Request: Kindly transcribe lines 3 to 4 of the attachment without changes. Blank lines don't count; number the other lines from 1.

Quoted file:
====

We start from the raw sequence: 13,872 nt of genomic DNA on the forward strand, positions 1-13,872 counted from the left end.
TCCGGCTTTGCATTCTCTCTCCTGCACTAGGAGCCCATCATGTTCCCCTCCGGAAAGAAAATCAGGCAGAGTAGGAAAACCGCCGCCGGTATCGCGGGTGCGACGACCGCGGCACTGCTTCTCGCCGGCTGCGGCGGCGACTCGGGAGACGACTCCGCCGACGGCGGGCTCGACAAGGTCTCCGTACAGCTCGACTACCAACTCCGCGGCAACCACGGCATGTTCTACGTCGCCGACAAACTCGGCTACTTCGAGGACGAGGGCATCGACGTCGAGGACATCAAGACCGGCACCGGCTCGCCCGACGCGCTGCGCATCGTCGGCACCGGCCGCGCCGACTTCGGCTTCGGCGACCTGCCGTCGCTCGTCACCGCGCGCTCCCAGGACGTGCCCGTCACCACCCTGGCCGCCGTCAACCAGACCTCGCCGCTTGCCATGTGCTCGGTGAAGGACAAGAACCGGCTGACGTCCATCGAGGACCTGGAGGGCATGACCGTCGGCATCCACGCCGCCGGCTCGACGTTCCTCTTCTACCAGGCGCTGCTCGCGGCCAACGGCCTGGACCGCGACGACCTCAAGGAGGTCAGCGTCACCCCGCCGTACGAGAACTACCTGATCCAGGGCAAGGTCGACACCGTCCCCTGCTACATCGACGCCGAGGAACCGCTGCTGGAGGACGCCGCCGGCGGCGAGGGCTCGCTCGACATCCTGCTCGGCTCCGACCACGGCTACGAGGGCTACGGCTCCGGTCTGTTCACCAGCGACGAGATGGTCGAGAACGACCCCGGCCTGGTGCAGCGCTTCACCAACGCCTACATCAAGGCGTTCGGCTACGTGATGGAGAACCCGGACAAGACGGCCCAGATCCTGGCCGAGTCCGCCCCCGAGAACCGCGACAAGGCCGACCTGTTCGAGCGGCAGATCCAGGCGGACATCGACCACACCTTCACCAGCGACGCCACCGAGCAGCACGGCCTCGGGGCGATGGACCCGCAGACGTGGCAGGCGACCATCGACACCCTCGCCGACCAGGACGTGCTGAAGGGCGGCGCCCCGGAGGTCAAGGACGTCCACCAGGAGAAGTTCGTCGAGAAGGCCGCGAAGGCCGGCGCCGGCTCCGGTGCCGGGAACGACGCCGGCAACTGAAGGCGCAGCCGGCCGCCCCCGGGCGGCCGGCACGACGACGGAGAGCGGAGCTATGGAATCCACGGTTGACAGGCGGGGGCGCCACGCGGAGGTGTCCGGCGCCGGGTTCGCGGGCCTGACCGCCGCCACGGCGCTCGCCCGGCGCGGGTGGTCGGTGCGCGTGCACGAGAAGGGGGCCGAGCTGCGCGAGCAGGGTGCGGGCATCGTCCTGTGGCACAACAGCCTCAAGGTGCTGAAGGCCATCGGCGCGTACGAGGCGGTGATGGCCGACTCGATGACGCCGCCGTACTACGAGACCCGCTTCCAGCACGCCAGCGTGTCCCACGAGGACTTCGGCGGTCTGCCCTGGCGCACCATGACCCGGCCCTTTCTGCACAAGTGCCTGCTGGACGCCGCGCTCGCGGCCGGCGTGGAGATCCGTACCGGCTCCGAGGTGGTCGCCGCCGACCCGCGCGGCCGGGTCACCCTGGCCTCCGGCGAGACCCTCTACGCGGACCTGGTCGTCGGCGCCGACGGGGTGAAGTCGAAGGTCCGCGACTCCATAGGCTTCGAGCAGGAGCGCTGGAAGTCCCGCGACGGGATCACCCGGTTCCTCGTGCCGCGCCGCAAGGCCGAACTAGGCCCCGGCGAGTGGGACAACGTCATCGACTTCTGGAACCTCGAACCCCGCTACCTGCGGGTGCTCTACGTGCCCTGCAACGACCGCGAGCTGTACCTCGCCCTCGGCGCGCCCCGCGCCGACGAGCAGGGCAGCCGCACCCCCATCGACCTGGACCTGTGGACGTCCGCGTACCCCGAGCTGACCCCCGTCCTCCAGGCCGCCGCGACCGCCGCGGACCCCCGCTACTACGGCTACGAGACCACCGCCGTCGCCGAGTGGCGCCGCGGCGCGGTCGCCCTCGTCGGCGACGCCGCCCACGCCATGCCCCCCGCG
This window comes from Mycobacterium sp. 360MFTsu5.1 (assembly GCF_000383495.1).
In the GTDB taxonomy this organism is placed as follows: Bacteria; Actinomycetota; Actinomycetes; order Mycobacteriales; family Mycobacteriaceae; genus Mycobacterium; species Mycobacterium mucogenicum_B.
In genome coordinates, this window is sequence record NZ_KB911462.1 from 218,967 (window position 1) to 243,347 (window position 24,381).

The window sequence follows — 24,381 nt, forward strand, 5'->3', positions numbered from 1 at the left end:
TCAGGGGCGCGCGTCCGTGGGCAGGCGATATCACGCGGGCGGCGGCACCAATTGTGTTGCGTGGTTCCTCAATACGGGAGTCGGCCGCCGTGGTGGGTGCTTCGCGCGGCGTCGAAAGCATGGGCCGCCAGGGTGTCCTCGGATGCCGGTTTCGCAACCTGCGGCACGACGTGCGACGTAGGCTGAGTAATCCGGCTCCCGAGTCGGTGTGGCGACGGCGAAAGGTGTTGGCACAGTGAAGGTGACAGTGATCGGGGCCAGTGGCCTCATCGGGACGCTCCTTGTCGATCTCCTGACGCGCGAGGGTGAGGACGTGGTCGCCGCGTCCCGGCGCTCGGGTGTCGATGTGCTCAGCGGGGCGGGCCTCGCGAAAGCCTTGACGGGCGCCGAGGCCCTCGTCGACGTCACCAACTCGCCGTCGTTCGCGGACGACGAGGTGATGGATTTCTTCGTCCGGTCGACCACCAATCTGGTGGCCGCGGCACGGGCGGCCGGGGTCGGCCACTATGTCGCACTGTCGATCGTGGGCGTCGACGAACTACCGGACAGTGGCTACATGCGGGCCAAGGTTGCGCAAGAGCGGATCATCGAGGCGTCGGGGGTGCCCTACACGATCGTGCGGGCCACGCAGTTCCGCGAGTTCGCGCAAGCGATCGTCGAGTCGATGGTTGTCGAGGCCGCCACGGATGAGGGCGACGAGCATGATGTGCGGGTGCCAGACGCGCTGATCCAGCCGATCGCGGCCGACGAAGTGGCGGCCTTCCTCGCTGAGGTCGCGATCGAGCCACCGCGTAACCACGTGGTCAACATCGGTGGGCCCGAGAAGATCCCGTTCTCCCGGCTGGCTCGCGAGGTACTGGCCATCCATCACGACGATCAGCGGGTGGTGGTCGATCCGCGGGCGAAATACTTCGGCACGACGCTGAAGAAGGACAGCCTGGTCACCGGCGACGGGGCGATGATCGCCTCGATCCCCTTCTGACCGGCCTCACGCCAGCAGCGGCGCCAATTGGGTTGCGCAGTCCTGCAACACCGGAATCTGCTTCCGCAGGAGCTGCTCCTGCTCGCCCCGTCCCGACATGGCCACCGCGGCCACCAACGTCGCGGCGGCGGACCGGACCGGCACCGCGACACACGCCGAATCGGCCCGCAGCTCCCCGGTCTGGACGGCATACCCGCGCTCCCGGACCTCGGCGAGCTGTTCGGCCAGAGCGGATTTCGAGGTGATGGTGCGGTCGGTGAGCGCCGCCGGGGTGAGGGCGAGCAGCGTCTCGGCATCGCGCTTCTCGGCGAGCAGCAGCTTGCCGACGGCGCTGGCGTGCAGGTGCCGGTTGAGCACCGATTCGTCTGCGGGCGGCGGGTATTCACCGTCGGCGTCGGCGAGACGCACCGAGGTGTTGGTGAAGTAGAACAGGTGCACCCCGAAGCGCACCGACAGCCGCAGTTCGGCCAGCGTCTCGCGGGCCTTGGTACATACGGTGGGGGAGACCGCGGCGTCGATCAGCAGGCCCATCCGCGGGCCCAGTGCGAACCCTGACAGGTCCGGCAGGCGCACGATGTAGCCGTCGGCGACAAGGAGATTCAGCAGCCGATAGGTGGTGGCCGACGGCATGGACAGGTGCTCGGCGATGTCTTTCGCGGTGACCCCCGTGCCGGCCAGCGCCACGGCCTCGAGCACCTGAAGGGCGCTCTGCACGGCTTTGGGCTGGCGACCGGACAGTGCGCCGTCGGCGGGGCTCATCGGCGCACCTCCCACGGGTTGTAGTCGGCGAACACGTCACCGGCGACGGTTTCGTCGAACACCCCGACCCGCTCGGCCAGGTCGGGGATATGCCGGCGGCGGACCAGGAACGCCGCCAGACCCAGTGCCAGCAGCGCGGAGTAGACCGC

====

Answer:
This window comes from Mycobacterium sp. 360MFTsu5.1 (assembly GCF_000383495.1).
In the GTDB taxonomy this organism is placed as follows: Bacteria; Actinomycetota; Actinomycetes; order Mycobacteriales; family Mycobacteriaceae; genus Mycobacterium; species Mycobacterium mucogenicum_B.